Wednesday, 4 May 2016

The Conservative Party

The Scottish National Party.  A Party that prides itself on being strong for Scotland and standing up for Scotland.  A party big on “Scottish solutions to Scottish issues”, even if it was Donald Dewar who coined that phrase.  But a party who’s whole campaign has had the air of being fought in second gear.

It’s not just that Sturgeon’s performances on the televised debates has not been as stellar as either her performances in the run up to the referendum, or in last years so called ‘Leaders debates’.  The leaflets I’ve received from the SNP have also tended to rely on what the SNP have done, not what a first full term for Nicola Sturgeon will bring.  For a party with as chequered five years in government as the SNP have had, that’s not the problem it should be.

The leaflet from the local MSP, George Adam, arrived first and bears no manifesto pledges (delivered the day before the manifesto launch).  It claims that the renovation of the Arnotts site, the electrification of the Paisley Canal line, the renovation of the iconic Russell Institute building and the rebuilding of St Fergus Primary can be attributed to the SNP government.  Yet there is no pledge to keep open those rumoured wards stated for closure at the RAH.

True, the SNP have kept open Monkland’s Hospital and other hospitals in Scotland.  It’s also true that the SNP have never (directly) cut health services.  But for such an allegedly media savvy political party, the SNP are making a meal out of an issue they could have closed straight away.  Instead of all the ‘scaremongering’ claims, Adam could simply have said that there will be no closures at the RAH.  Better still would be a pledge to focus on the quality and management of the RAH – still after 9 years of SNP government (and 8 of Labour led government) possibly the worst run hospital in Scotland.

Instead, the SNP leaflet gives us vague policy pledges which are all conservative to say the least – and very reminiscent of New Labour’s 5 pledges from 1997.  An aspiration to have world class education and double free childcare by 2021, increase the health budget in each year and build five new ‘flagship centres’ to reduce waiting times in key specialities, build 50,000 affordable homes, 30,000 new apprenticeships and protect pension benefits.  All vaguely impressive, but not really detailed enough.  And certainly not the radical prospectus that we all would have liked from a party very much in the middle of their own ‘Imperial phase’.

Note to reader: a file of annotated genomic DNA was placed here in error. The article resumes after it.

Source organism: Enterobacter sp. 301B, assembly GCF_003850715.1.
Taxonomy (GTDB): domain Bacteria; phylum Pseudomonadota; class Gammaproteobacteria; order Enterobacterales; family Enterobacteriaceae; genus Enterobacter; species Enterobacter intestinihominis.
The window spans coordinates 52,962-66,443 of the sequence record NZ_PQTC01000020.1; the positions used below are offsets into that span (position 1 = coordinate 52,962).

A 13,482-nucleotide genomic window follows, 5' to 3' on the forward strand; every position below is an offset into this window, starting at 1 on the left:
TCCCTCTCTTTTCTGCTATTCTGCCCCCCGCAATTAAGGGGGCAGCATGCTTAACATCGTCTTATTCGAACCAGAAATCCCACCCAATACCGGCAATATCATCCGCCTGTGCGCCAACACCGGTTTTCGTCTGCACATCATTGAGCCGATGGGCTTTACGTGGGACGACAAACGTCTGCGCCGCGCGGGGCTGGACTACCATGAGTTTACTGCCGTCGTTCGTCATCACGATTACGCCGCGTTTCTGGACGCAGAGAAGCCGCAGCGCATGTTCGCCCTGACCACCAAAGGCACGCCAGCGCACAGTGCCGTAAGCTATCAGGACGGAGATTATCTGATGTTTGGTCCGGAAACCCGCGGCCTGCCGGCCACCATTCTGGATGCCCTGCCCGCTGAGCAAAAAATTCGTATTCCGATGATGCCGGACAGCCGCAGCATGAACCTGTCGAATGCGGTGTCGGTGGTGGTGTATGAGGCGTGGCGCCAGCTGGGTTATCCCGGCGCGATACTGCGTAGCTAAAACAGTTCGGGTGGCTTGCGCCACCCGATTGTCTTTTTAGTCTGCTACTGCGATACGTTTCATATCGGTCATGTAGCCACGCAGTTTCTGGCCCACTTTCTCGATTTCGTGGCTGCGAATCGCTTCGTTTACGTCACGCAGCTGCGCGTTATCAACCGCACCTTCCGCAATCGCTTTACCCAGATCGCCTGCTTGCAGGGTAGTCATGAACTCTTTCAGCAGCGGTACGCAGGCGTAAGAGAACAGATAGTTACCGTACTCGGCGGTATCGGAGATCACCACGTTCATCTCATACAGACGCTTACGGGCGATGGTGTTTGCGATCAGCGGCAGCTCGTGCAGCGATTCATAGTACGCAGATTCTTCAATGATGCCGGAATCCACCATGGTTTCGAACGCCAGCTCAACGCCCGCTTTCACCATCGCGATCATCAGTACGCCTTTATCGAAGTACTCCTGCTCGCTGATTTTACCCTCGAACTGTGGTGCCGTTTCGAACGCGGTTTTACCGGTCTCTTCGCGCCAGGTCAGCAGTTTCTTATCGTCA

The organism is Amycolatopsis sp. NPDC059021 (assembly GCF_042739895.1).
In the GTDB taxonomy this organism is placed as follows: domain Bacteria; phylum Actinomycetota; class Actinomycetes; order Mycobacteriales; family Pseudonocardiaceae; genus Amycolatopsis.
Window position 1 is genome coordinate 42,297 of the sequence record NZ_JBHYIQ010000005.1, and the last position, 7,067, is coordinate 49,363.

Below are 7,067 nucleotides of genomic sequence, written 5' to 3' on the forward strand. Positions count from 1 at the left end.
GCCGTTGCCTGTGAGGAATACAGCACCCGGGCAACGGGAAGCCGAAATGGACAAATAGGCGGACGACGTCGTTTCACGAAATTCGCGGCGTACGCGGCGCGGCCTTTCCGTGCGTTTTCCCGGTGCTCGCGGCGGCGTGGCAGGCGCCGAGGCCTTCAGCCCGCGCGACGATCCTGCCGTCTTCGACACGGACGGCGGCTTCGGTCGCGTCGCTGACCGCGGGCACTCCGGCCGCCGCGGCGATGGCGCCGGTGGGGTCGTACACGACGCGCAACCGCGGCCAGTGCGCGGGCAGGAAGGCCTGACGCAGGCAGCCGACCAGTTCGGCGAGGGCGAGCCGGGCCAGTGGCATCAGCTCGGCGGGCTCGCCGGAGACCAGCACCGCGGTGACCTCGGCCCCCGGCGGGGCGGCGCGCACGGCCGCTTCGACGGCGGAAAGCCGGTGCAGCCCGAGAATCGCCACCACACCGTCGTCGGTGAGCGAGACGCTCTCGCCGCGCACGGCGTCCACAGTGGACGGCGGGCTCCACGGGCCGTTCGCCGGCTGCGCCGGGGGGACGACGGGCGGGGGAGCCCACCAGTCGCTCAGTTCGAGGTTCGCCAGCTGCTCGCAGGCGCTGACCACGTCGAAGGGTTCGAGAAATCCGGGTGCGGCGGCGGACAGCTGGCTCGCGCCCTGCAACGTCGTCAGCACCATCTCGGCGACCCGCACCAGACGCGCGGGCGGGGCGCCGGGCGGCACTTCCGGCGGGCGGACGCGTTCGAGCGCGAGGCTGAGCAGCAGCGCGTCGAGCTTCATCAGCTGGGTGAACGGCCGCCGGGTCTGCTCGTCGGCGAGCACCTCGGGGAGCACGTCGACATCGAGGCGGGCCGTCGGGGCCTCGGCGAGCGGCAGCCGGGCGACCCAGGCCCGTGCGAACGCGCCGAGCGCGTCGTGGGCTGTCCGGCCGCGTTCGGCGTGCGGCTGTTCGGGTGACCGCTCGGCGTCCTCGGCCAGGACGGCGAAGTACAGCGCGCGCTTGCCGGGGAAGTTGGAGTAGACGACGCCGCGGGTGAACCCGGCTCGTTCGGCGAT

It is not as if there are things that the SNP could have genuinely radical policies on – scrapping the Council Tax and replacing it with LIT or some form of Land/Property tax akin to the Greens proposals for starters.  Maybe the UKIP (yip, UKIP) policy on electing people on to health boards could be looked at.  Certainly there needs to be a standards body for local authorities…  there are policies out there that the SNP could have looked at.  Certainly I may have mentioned one or two of the above last year when I pointed out that in post referendum Scotland, the SNP would have to change up and not coast through another five years, like they have done.

Intriguingly there are two big policy areas not mentioned on the SNP’s literature.  There’s no mention of another independence referendum and if that is likely to come in the next parliament.  More pressing for this election is the lack of any mention of the SNP’s plans for taxation and how those pledges are to be paid from.  We know they favour tinkering with the Council Tax rather than scrapping the thing and starting afresh.  The conservative option.  We also know that the SNP do not have plans to raise the top rate of income tax to 50%.  Again the conservative option.  The last income tax pledge is not to raise (until the Smith Commission powers become active) Income Tax rates – essentially to not bring in the Labour policy of raising income tax by 1% (which under the new Calman powers would be an across the board rise).  Again we see the SNP adopt the conservative option (but perhaps the correct one given the powers available).  That’s not to say the SNP’s policy prospectus is radical free.  There is to be a conscious decoupling of education from local authority control with the pledge to directly fund and provide more autonomy to schools.  While the idea, imported from Finland, of “Baby boxes” is a likable one.

With the polls showing a strong SNP lead, you would have thought that now would have been precisely the correct time to be bold and propose genuinely radical policies.  Instead, rather like New Labour (and this rather alarmingly looks like something from the New Labour playbook), the SNP have chosen safe conservative policy positions at every opportunity.  In pre-Referendum Scotland, only Scottish Labour would have gotten away with such a palid set of policy proposals.  Post referendum, the SNP can count on the unwavering support of the so called ’45 (or whatever they’re called) to give then largest party status.  It still doesn’t excuse a very conservative policy prospectus.

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